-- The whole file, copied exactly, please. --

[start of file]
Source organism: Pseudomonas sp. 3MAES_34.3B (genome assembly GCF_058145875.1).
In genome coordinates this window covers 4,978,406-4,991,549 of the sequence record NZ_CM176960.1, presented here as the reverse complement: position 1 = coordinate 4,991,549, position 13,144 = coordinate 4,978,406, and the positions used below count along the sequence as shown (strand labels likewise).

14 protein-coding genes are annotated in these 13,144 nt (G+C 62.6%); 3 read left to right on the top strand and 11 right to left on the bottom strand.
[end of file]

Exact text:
Source organism: Pseudomonas sp. 3MAES_34.3B (genome assembly GCF_058145875.1).
In genome coordinates this window covers 4,978,406-4,991,549 of the sequence record NZ_CM176960.1, presented here as the reverse complement: position 1 = coordinate 4,991,549, position 13,144 = coordinate 4,978,406, and the positions used below count along the sequence as shown (strand labels likewise).

14 protein-coding genes are annotated in these 13,144 nt (G+C 62.6%); 3 read left to right on the top strand and 11 right to left on the bottom strand.